Having a Baby and RA: Questions to Consider

Carrie Beth Brown Health Guide January 30, 2013
  • Having a baby is a difficult decision to make when you're healthy, but when you are chronically ill, it takes a lot of thought and planning to figure out if it's even possible.

     

    When I was diagnosed with Rheumatoid Arthritis (RA) it changed everything...my career, my health, my goals, and my ability to do so many things that most people take for granted. And yet, despite being on full time disability and my continuing daily struggles with my health, I've suddenly found myself wanting to have a baby. The idea of having an amazing little person growing inside of me and bringing new light and life to this tired body of mine has given my husband and I much to think about and discuss lately. There are so many factors to look at and so many questions to consider. Here are some of the realities that we came up against while trying to decide if having a baby is the right thing to do.

     

    Your Health & Fertility

    One of the first things you need to assess is your own health. Is it physically possible for you to have a baby? Those of us with RA have taken many prescription drugs over the years, including chemotherapy medications, DMARD's and strong immune suppression medications that may have an effect on overall fertility levels. Just having RA itself has been shown to lower overall fertility. Many people with RA also have other autoimmune (AI) diseases that can contribute to fertility problems and/or the ability to carry a baby safely to term. For example, I learned the AI liver disease that I have, Primary Biliary Cirrhosis, can cause a higher than normal level of complications and spontaneous miscarriages during pregnancy. It's critical to talk with your doctor and find out whether its safe for you to think about pregnancy before making any quick decisions.

     

    Your Baby's Health

    Next on your list of considerations should be the health of your baby, both during your pregnancy and after. Although risks tend to be low, RA and other diseases can be passed down through the genes, so are you willing to accept the fact that your baby could end up fighting the same diseases you have? You and your spouse need to think about your family histories of disease and possibly even speak with a genetic counselor to help you decide if the risks are something you are ready to deal with.

     

    It's also important to talk to your doctor to determine if your medications are safe to take during pregnancy and/or during breastfeeding. Many people with RA are on medications and are fairly well controlled disease-wise. Are you ready to go off those medications if they are not safe for your baby's development? For example, I use Fentanyl pain patches and the likelihood that they could cause problems with the fetus is pretty high. Not to mention that the baby could be born dependent on the pain meds and have to go through a painful withdrawal cycle after being born. By talking with your doctors early on, you may be able to make changes that allow you to feel your best while also allowing the baby to grow healthy and strong.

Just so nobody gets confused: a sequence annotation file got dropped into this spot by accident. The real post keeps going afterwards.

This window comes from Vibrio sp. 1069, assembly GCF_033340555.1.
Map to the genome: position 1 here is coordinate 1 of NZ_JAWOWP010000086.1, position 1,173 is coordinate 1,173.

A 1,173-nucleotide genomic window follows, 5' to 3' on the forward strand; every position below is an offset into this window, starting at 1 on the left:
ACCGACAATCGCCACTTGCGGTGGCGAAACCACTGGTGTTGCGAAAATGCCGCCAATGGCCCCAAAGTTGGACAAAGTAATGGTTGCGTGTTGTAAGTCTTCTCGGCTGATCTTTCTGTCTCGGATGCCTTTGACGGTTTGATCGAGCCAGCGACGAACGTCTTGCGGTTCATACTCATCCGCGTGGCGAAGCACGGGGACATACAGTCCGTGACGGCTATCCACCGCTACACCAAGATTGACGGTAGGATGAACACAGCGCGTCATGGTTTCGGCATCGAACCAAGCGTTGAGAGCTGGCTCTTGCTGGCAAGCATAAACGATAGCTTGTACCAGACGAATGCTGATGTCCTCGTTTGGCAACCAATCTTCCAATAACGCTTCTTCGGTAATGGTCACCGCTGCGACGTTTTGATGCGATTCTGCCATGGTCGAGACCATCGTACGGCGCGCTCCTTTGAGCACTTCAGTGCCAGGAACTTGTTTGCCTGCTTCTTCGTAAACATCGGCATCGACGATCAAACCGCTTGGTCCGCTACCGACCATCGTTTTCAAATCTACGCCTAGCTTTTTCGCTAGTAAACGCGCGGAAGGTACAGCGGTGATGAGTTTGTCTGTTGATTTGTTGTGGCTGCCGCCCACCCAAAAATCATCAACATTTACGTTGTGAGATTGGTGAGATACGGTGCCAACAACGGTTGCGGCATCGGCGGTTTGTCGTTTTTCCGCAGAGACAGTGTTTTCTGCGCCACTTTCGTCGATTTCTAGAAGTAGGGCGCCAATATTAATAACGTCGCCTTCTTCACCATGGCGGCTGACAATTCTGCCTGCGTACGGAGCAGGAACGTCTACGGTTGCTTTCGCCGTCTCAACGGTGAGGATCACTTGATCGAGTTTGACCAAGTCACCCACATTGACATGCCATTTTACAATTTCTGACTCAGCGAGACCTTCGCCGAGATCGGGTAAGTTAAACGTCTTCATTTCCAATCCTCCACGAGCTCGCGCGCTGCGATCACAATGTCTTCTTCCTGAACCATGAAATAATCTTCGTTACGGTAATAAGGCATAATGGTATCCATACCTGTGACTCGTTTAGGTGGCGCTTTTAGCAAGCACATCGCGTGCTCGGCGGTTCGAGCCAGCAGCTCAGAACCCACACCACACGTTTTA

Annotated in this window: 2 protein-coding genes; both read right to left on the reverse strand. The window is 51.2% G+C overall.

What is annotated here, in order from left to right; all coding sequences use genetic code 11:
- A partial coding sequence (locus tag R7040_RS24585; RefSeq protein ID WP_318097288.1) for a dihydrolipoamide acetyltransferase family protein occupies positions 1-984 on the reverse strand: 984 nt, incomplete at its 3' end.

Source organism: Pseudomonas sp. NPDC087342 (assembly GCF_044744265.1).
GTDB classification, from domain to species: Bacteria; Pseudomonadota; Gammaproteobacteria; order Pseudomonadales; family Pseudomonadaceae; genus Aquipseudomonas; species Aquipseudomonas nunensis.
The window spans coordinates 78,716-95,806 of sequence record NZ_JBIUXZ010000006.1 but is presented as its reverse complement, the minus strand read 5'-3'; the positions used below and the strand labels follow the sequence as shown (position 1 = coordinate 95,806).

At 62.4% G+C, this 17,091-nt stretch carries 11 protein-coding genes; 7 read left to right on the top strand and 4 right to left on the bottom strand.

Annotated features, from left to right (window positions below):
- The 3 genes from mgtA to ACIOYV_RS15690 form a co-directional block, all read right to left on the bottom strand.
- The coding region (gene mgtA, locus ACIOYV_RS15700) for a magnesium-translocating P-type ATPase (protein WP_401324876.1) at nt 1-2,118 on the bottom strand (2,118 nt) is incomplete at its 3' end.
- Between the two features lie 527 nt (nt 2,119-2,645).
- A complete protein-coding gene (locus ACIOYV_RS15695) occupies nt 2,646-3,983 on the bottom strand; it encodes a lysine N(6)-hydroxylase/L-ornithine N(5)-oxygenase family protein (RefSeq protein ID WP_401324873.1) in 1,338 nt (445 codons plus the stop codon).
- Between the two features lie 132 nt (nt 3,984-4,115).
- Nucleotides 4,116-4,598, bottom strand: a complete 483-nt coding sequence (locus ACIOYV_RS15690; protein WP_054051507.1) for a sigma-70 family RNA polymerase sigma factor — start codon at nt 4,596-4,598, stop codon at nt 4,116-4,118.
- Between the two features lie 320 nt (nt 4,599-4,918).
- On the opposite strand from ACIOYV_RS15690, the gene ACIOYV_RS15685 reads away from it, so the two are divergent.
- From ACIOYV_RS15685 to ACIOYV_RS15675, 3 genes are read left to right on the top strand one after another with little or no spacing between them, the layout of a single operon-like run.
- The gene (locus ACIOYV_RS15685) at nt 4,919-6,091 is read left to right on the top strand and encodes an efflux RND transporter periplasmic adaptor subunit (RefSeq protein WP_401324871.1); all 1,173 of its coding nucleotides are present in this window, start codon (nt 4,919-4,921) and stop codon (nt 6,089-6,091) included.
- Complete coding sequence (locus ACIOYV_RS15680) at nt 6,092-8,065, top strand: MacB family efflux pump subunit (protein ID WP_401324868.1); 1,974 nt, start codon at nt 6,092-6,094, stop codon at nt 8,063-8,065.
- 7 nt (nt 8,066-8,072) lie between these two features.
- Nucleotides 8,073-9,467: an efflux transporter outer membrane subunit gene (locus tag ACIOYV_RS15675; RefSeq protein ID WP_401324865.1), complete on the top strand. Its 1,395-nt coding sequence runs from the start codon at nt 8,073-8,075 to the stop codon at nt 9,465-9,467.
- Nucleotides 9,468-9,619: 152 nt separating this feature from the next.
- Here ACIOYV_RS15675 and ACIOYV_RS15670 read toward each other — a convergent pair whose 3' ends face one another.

•  

    The Physical Demands of Having a Child

    Finally, it's important to think about the physical demands that a baby brings to your daily life. When they are newborns, there may be a lot of downtime spent on the couch or rocking them in a chair. But, there is still the constant flurry of feeding and diaper changing. Plus you'll have family members and friends that will want to visit, not to mention outings for the baby to the doctor, for walks, etc. Is this something that you think you can physically handle with your level of fatigue/pain from RA? Once they get older, can you get down on the floor with them to play, or carry them around when they need attention? How about starting school, playing sports or activities with friends? Will you be able to be there for them every step of the way? These aren't things most people worry about early on, but knowing that there is no cure for RA and there may or may not be treatments that continue to work for you down the road, it's really important to look at all the possibilities the future might hold for you.

     

    My Reality

    Bringing a baby into the world is a big decision. For me, it was difficult to take a real look at my current situation and my health. I realized that, in all honesty, I can barely take care of myself and  I have no idea what my future holds health wise. I can't imagine bringing a beautiful bundle of joy into the world only to have to sit on the sidelines as they grew up instead of being an active part of their lives. And, since I'm not getting any younger, the likelihood of ever having my own baby is highly unlikely. But we still haven't ruled out the possibility of adoption later in life if, by some miracle, my health takes a big turn for the better. That's always another option to consider...and another article to write!

     

    Helpful Links & Information

     

    Carrie Beth Brown is the author of the blog Dancing in the Rain.